For a complete list of Beginners’ articles, see the Financial Crisis for Beginners page.
With the regularity of a pendulum, the focus of discussion has swung back to the banking system (September: Lehman and AIG; November: Citigroup; January: Bank of America, and everyone else). And as everyone waits in anticipation for the Obama team’s first big swing, there has been increased discussion of . . . Sweden, including a recent New York Times article and a fair amount of blog activity, with a broad overview by Steve Waldman. (For other accounts, see this Cleveland Fed paper and a review of the crisis published by the Swedish central bank (which, according to Wikipedia, is also the world’s oldest central bank).)
Why Sweden? Because Sweden had its own financial crisis in the early 1990s, and by many accounts did a reasonably good job of pulling out of it. A housing bubble, fueled by cheap credit, collapsed in 1990, with residential real estate prices falling by 25% in real terms by 1995 and nonperforming loans reaching 11% by 1993, while the Swedish krona fell in value by 30%, hurting a banking sector largely financed by foreign funds. As Urban Backstrom said in a 1997 paper, “[the] aggregate loan losses [of the seven largest banks] amounted to the equivalent of 12 percent of Sweden’s annual GDP. The stock of nonperforming loans was much larger than the banking sector’s total equity capital.” In other words, the banking sector as a whole was broke.
So what did Sweden do? If the options on the table in the U.S. right now are (a) additional recapitalization, (b) an aggregator bank to buy up bad assets, and (c) nationalization, the Swedish solution included all three. First, in late 1992, the government guaranteed all bank creditors (but not shareholders), with no upper limit. Because investors did not at the time question the solvency of the government, this meant that they would continue to lend money to the banks, and the central bank provided unlimited liquidity just in case. Although the U.S. has guaranteed new debt issued by banks, and there is virtually an implicit blanket guarantee for at least the largest banks, there is still uncertainty among bank creditors, as witnessed by credit default swap spreads.
However, even if an insolvent bank has access to credit, it is still an insolvent bank, hoping somehow to become solvent, so it’s unlikely to lend or, even worse, it may be tempted to make extremely risky loans as the only possible path to solvency. As a condition of government support, government auditors reviewed the balance sheets of the all the banks involved, with the goal of taking writedowns immediately and showing the true state of affairs. When it turned out that two major banks, Nordbanken and Gota, were insolvent, they were nationalized (Nordbanken was already largely state-owned), giving the state control of over 20% of the banking system (by assets). Gota was merged into Nordbanken, which only held onto “good” assets, and the “bad” assets were moved to two new entities, Securum and Retriva. These entities were capitalized by the government, and bought 21% of Nordbanken’s assets and 45% of Gota’s assets. This is an example of the good bank/bad bank plan that has gotten so much attention lately. Nordbanken itself (the good bank) was recapitalized by the government, to the tune of 3% of GDP, and become a healthy bank, while Securum and Retriva were told to get whatever value they could out of the bad assets.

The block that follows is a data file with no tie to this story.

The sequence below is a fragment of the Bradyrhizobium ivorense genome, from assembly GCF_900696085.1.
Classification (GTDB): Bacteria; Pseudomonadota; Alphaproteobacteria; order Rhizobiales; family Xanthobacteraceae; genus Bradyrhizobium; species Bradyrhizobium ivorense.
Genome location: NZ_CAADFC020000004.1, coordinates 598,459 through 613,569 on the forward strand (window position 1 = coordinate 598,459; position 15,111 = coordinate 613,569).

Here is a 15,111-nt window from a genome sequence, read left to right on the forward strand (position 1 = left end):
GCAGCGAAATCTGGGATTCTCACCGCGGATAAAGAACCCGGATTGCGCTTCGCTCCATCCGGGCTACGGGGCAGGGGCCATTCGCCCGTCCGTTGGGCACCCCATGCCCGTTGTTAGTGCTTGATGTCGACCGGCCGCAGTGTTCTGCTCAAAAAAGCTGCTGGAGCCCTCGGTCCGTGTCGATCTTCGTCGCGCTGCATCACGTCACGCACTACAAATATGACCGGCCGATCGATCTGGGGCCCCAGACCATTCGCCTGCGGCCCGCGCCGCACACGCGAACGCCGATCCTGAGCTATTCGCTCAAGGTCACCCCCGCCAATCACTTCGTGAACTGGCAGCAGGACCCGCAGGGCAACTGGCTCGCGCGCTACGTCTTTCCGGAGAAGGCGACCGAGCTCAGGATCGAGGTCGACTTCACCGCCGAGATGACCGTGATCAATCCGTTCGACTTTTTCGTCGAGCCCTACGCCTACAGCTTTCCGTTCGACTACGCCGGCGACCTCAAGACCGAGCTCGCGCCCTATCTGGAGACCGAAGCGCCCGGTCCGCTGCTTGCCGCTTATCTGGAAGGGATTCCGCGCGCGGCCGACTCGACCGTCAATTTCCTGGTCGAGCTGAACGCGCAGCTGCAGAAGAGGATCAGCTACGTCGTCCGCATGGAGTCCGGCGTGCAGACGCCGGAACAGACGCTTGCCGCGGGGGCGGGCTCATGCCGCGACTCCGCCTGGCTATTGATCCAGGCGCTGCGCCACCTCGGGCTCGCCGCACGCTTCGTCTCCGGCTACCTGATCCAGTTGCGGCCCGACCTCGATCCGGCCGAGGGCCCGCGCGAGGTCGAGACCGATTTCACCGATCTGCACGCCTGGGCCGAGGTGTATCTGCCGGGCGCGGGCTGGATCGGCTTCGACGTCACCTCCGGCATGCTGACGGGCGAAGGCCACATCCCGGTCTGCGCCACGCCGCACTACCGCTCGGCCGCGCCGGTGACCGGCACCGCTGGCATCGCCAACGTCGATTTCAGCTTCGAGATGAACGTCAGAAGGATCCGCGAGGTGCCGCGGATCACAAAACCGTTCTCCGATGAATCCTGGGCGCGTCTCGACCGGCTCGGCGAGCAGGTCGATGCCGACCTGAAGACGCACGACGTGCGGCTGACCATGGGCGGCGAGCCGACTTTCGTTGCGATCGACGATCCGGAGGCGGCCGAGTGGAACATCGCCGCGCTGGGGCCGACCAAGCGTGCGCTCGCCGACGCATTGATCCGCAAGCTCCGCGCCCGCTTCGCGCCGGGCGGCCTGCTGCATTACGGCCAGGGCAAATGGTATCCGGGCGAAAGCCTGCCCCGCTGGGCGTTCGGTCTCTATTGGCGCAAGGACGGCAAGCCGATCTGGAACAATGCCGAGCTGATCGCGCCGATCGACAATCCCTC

Securum and Retriva were run like a cross between private equity firms and asset management companies, both managing and improving assets and also finding buyers for the assets. According to the Cleveland Fed, they managed to return $1.8 billion out of their $4.5 billion in initial capital to the government, for a net taxpayer loss of $2.7 billion. (I can’t figure out if the government also lost money on the loan guarantee, although the sources I read implied that it didn’t.) And Nordbanken, after being run by the government, was eventually privatized (the government’s ownership share is now 19.9%), and the taxpayer recovered the capital put into it in the rescue. As I said above, this is generally seen as a success story, although the Cleveland Fed does have a sobering conclusion:
the cost of the crisis to Sweden was not limited to the capital spent by the [asset management companies]. There have been significant income and output losses associated with the crisis. In the early 1970s, Sweden had one of the highest income levels in Europe; today, its lead has all but disappeared. Cerra and Saxena (2005) found that the crisis caused a permanent decline in output that can explain the entire fall in Sweden’s relative income. So, even well-managed financial crises don’t really have happy endings.
The Swedish story is usually used as an argument in favor of nationalization, and that’s not an implausible inference to draw. But another lesson you can draw is that it’s not the nationalization per se that matters, but the pricing of the bad assets. The key was that the banks were forced to write down their assets in one shot and then to sell them to the bad banks at realistic prices. That cleaned up their balance sheets and, once they were recapitalized, allowed them to operate as healthy banks. As we said a long time ago, TARP was a fine idea as long as it paid fair value for assets and was combined with recapitalization to fill the resulting hole in bank balance sheets. The same holds for an aggregator bank. The problem would be letting the banks decide which assets they want to sell, and then letting them unload them on the aggregator bank at inflated prices. That solves nothing.